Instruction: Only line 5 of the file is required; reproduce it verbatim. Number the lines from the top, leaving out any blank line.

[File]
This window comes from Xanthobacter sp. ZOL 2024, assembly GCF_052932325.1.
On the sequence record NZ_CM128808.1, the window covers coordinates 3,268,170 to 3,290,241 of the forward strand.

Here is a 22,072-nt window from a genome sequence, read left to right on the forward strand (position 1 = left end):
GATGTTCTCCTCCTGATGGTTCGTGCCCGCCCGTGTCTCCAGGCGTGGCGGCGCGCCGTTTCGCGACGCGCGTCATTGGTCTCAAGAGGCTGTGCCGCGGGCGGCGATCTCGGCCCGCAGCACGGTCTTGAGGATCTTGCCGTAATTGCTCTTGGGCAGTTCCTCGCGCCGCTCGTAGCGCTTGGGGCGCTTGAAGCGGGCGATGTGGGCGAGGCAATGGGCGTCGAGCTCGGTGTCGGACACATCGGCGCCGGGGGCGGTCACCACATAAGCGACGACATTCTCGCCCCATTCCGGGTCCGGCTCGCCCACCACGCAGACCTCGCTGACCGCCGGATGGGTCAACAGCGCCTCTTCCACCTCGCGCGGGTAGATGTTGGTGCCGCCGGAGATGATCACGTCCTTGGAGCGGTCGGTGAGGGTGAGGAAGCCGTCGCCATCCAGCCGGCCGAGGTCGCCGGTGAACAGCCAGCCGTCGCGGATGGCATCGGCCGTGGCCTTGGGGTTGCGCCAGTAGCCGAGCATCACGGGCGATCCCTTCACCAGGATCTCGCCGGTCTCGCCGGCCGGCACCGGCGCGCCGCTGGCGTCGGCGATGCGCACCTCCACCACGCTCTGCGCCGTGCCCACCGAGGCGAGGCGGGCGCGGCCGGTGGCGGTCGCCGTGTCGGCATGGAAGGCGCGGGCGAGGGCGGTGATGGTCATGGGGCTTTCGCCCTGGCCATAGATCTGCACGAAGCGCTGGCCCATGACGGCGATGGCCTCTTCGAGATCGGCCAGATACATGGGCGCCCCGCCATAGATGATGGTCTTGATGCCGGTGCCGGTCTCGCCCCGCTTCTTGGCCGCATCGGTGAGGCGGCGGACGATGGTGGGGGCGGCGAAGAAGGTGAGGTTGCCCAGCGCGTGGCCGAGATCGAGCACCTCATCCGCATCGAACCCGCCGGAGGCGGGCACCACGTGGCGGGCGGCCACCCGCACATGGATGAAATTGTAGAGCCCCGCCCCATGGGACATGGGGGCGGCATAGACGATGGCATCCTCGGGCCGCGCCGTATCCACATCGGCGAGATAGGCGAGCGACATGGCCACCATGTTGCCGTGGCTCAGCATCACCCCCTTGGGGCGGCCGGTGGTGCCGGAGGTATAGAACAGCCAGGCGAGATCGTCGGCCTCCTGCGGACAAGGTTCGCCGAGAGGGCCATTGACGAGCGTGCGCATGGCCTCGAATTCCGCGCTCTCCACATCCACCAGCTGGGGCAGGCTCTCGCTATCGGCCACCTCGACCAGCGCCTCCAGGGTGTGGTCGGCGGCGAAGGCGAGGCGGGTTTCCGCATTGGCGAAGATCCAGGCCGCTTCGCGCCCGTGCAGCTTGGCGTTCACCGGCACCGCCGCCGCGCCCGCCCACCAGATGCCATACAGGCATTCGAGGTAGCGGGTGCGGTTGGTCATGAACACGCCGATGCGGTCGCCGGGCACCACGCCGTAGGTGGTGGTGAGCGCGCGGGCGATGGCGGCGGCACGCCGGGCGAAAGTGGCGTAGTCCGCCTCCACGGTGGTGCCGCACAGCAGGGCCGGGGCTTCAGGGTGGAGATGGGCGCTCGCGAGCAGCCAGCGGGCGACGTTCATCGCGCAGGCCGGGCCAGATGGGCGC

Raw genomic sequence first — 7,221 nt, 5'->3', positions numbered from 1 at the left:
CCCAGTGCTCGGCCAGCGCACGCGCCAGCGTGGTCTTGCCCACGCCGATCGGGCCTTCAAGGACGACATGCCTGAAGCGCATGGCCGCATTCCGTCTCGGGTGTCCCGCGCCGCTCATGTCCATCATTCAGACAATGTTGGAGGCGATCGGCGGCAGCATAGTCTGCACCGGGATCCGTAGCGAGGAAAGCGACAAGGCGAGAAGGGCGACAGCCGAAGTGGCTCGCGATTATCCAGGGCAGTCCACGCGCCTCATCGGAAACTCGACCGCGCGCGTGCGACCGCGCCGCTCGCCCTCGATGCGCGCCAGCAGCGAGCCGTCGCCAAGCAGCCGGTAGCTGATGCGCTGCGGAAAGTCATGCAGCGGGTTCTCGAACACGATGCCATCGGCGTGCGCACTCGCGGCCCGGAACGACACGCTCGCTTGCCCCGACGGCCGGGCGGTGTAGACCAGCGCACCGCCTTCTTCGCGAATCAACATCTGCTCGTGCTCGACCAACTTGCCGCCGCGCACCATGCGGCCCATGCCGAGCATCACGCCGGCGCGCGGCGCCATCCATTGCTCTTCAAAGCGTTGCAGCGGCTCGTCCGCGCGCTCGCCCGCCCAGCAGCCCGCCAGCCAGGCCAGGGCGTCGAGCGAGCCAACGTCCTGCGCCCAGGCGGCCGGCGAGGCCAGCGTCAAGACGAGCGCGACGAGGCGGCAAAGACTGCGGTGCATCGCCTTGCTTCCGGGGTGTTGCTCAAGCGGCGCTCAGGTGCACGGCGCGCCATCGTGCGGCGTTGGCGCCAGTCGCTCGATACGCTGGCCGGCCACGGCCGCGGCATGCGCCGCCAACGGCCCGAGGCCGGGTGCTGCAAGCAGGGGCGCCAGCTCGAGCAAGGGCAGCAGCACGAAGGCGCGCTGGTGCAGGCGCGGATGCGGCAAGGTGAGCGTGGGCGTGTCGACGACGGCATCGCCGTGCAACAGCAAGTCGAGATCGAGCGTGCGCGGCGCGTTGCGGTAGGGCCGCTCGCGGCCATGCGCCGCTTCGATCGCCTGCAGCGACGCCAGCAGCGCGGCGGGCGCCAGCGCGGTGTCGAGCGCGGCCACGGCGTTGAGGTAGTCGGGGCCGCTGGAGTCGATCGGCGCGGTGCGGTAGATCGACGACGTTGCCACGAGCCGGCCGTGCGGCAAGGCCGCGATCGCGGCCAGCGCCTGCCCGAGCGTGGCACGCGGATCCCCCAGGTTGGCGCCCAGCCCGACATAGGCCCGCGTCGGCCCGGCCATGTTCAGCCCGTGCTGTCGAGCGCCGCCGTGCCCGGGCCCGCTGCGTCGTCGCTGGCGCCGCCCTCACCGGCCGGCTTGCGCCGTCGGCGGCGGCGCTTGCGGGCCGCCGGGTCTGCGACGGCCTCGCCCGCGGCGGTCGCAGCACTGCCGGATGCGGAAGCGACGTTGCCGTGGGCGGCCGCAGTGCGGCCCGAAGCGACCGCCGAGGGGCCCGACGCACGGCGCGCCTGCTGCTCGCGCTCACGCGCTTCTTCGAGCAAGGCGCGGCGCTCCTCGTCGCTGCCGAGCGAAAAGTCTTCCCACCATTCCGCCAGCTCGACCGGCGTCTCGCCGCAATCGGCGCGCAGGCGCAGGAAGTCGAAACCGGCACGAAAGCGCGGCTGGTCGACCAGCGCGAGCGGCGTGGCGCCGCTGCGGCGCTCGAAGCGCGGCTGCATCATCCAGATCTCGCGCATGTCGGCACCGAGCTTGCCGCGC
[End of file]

Raw genomic sequence first — 7,221 nt, 5'->3', positions numbered from 1 at the left: